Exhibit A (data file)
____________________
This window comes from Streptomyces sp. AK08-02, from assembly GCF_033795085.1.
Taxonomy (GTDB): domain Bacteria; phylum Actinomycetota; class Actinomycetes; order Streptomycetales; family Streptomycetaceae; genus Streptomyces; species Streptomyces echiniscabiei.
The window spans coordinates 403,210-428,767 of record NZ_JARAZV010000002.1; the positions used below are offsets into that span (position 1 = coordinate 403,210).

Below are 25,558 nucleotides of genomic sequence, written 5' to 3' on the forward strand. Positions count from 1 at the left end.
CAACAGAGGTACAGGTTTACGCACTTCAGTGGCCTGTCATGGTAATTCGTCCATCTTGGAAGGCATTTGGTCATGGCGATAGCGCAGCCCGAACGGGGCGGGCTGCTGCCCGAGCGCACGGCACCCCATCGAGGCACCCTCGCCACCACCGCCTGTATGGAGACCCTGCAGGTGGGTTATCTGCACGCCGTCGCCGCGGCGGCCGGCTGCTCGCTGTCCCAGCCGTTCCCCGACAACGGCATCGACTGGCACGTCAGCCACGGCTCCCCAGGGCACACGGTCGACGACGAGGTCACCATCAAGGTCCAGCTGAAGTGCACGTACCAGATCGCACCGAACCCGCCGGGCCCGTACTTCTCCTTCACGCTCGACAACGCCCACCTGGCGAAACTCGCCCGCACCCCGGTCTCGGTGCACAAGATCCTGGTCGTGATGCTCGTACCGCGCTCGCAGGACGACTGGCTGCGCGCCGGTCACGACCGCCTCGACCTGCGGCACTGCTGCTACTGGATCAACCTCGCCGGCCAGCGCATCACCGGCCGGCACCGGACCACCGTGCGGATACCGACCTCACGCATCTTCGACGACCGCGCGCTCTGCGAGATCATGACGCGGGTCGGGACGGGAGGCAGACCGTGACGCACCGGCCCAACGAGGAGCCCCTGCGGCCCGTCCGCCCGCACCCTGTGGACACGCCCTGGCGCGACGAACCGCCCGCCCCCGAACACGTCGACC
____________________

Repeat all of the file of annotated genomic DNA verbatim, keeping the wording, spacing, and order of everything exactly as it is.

This window comes from Streptomyces sp. AK08-02, from assembly GCF_033795085.1.
Taxonomy (GTDB): domain Bacteria; phylum Actinomycetota; class Actinomycetes; order Streptomycetales; family Streptomycetaceae; genus Streptomyces; species Streptomyces echiniscabiei.
The window spans coordinates 403,210-428,767 of record NZ_JARAZV010000002.1; the positions used below are offsets into that span (position 1 = coordinate 403,210).

Below are 25,558 nucleotides of genomic sequence, written 5' to 3' on the forward strand. Positions count from 1 at the left end.
CAACAGAGGTACAGGTTTACGCACTTCAGTGGCCTGTCATGGTAATTCGTCCATCTTGGAAGGCATTTGGTCATGGCGATAGCGCAGCCCGAACGGGGCGGGCTGCTGCCCGAGCGCACGGCACCCCATCGAGGCACCCTCGCCACCACCGCCTGTATGGAGACCCTGCAGGTGGGTTATCTGCACGCCGTCGCCGCGGCGGCCGGCTGCTCGCTGTCCCAGCCGTTCCCCGACAACGGCATCGACTGGCACGTCAGCCACGGCTCCCCAGGGCACACGGTCGACGACGAGGTCACCATCAAGGTCCAGCTGAAGTGCACGTACCAGATCGCACCGAACCCGCCGGGCCCGTACTTCTCCTTCACGCTCGACAACGCCCACCTGGCGAAACTCGCCCGCACCCCGGTCTCGGTGCACAAGATCCTGGTCGTGATGCTCGTACCGCGCTCGCAGGACGACTGGCTGCGCGCCGGTCACGACCGCCTCGACCTGCGGCACTGCTGCTACTGGATCAACCTCGCCGGCCAGCGCATCACCGGCCGGCACCGGACCACCGTGCGGATACCGACCTCACGCATCTTCGACGACCGCGCGCTCTGCGAGATCATGACGCGGGTCGGGACGGGAGGCAGACCGTGACGCACCGGCCCAACGAGGAGCCCCTGCGGCCCGTCCGCCCGCACCCTGTGGACACGCCCTGGCGCGACGAACCGCCCGCCCCCGAACACGTCGACC